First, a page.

Swallowing difficulties can occur due to stroke, Parkinson's disease, muscle weakness, ALS , etc.
You swallow easier if you don't have to bend your head back. As possible solutions we offer a nose cup or angled cup. However, a discreet funnel-shaped or conical cup is the best alternative: less conspicuous and one can never hold it in the wrong way.
It is then quite a job to be able to eat and drink easily without needing the help of someone else. Another word for swallowing difficulties is also called dysphagia and when swallowing is impossible, this is called aphagia .
Swallowing difficulties can be life-threatening, since people can choke in such a way that they can suffocate. People with difficulty swallowing eat very slowly, can cough and sometimes drool.
In this category you will find adapted cups that facilitate drinking and adjustments that make drinking through a straw run more safely.
Swallowing difficulties (or dysphagia) is a general term for problems in the passage of solid or liquid components from the mouth to the stomach. That can even be saliva. In principle, breathing and swallowing are impossible at the same time. When we swallow something, our windpipe is always closed. The respiratory and digestive tracts intersect at the level of the pharynx (the pharynx), but when everything goes smoothly, that is no problem. Without thinking, we block our breathing as soon as we swallow: the palate closes off the nasal cavity (thus preventing nasal reflux), the epiglottis (throat valve) tilts to block access to the windpipe and closes the vocal cords itself, so that a double safety is created. Thus all access routes to the lungs are closed. The food is safely led to the esophagus and from there to the stomach.
We swallow hundreds, not thousands of times a day: every time we swallow, eat, drink. Chronologically, this process takes place in three phases:
- the oral phase. We bring the food or drink into our mouths, with the lips, teeth and tongue playing an active role. We chew and mix the food with saliva.
- the throat phase. When the tongue pushes food back into the mouth, our body sends stimuli to the brain to close the airways. Everything happens automatically.
- the esophagus phase. Once past the intersection between the respiratory and digestive tracts, the upper part of the esophagus opens and the food slides into the esophagus.
An uncontrollable coughing
Esophageal problems manifest themselves in different ways: there may be difficulties in chewing and swallowing, there may be an accumulation of saliva, an overproduction of mucus, but it can also simply be a ... mistake. It can happen that the food or drink goes the wrong way. Part of what we had in the mouth ends up in the lungs and that causes a coughing, which removes the food from it again. But sometimes it happens that we breathe in a larger lump that can block the airways and cause asphyxiation. The only thing we can do ourselves at that moment is to cough as loudly as possible so that the food is coughed out. And if there is someone in the neighborhood, he can apply the Heimlich maneuver.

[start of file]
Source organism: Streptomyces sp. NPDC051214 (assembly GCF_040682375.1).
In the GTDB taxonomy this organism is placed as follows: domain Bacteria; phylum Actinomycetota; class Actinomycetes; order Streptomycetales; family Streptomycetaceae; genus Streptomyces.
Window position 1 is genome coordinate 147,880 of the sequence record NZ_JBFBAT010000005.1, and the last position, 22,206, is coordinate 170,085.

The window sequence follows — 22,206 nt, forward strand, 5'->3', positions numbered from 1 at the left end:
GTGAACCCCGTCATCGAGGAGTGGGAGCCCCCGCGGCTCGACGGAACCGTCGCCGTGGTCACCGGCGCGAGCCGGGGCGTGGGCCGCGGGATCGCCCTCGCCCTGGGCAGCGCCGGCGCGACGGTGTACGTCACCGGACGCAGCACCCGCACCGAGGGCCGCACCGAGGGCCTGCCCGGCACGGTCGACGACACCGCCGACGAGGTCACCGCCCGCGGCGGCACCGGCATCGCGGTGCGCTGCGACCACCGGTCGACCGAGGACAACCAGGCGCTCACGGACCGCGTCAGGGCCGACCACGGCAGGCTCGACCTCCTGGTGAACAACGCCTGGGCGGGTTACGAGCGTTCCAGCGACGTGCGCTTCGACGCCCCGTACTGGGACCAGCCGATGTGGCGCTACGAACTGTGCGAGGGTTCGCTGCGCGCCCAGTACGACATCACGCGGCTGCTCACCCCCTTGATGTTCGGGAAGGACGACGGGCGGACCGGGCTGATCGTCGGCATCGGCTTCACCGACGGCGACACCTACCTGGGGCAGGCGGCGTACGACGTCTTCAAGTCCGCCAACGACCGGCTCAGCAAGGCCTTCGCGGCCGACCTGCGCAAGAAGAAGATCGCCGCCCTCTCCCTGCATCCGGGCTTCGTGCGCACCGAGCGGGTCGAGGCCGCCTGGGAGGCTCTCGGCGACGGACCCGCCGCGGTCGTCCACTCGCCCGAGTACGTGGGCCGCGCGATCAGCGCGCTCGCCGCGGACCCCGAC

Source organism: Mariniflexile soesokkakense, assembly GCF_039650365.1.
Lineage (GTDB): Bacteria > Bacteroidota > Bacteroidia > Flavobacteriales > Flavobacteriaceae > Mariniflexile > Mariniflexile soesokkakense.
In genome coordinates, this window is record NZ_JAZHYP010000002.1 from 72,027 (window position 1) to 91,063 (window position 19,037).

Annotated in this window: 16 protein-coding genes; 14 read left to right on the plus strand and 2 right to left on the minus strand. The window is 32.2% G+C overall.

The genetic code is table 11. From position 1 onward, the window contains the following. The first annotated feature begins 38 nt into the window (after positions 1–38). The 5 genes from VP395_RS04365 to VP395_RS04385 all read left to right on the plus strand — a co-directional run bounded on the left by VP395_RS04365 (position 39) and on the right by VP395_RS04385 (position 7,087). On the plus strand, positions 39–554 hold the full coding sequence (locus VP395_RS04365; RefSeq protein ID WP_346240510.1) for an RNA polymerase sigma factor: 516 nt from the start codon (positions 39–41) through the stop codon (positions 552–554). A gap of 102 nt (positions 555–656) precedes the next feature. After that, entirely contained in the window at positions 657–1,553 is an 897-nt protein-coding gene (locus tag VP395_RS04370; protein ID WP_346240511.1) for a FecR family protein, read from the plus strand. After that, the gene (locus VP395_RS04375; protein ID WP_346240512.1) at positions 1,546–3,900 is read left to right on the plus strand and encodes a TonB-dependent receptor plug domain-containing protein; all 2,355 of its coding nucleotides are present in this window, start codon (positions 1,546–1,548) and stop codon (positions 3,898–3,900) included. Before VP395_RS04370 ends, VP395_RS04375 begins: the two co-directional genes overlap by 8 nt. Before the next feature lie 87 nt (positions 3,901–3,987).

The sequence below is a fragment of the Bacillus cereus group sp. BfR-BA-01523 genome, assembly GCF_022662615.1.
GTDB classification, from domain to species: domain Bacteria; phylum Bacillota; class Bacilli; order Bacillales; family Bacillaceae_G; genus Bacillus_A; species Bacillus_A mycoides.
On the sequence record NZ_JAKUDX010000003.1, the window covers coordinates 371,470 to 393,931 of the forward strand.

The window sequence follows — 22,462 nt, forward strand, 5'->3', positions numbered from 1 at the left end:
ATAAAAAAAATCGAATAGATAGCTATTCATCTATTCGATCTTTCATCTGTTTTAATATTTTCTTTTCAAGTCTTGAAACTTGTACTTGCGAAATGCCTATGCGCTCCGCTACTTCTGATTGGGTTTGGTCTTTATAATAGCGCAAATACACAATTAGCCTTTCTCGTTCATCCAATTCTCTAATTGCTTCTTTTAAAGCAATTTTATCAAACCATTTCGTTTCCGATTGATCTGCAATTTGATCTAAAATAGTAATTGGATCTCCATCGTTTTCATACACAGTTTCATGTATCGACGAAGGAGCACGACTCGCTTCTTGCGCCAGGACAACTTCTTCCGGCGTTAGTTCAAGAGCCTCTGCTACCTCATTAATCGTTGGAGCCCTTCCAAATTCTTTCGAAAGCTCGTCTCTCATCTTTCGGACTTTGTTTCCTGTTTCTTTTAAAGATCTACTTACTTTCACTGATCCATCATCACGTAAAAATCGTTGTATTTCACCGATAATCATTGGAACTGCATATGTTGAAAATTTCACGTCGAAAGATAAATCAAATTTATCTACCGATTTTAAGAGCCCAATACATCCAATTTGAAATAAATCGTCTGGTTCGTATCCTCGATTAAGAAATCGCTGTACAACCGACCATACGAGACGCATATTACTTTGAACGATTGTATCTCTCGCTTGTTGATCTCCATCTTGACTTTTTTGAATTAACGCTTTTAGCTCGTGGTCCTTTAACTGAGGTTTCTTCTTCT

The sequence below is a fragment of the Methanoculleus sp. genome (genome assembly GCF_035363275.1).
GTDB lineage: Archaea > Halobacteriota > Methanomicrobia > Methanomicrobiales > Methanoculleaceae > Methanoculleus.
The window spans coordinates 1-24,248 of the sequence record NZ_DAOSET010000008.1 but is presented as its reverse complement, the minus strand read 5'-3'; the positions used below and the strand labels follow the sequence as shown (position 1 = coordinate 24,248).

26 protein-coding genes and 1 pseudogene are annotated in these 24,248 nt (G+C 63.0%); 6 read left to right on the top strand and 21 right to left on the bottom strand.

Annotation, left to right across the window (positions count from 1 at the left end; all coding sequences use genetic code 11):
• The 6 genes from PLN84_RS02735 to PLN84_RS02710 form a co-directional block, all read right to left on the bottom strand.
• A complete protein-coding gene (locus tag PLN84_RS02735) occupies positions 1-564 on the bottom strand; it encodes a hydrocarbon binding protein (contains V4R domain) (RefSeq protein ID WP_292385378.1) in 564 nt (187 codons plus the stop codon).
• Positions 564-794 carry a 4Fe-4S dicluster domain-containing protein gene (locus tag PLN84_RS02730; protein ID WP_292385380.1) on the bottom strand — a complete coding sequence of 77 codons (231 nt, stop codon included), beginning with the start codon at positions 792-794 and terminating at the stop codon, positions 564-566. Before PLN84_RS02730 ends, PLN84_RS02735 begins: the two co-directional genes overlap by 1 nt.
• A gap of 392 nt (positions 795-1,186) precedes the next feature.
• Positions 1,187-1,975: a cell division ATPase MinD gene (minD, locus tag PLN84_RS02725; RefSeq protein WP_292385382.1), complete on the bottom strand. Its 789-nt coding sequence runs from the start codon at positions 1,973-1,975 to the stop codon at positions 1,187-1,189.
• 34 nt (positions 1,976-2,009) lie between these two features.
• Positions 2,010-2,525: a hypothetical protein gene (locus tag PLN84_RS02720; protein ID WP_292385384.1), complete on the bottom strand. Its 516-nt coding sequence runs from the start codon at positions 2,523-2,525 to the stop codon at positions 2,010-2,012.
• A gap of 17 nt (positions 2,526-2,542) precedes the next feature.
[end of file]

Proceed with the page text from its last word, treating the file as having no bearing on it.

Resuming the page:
The possible consequences of these disorders are numerous. Because swallowing is painful, because of a feeling of blocking the food in the throat or because eating is always accompanied by coughing, some people eat and lose less weight, often without realizing it. However, they usually think that they eat enough and do not understand why they lose weight.
Another consequence is of a social nature. Eating together plays an important social role . People with swallowing problems, however, are no longer inclined to go to a restaurant or to visit family, fearing that they will choke in public. They will isolate themselves bit by bit, which can sometimes lead to depression.
Others will repeatedly experience respiratory problems without discovering the cause. For example, they will be treated every other time for bronchitis while the real cause is their swallowing problem.
The real causes
Swallowing problems can occur very suddenly: after a stroke or a brain haemorrhage, after a skull fracture or in people who have been intubated for some time for some medical reason. In other cases, the problem occurs much more gradually. It is often associated with neurological problems, for example in people with Parkinson's or multiple sclerosis. In this case, someone may have swallowing problems for several months, sometimes up to one or two years. If we tell someone like that he can be helped, he will be sorry he did not visit us before.
Swallowing problems can also occur with age because the sensitivity of the mouth and muscle strength diminishes. But also because the teeth no longer function as well or a dental prosthesis is poorly tolerated. Then the natural swallowing technique is disrupted.
Speech therapy can also play an important role. With other stimuli (tones, sounds, ...) the problem is approached in a different way, complementary to ours. The fact that the various disciplines work together more intensively benefits the patient.
Dietitians are also involved in the rehabilitation process. If the patient has lost weight, sometimes malnourished, he will be advised to enrich his diet in a natural way. In particular, it is day-to-day products that are recommended to avoid having to resort to dietary supplements that are often very expensive.
But whatever remedies are used during rehabilitation, the aim is always to give the patient back his confidence as quickly as possible and to let him enjoy eating together again with others. Something that benefits both his health and his social life.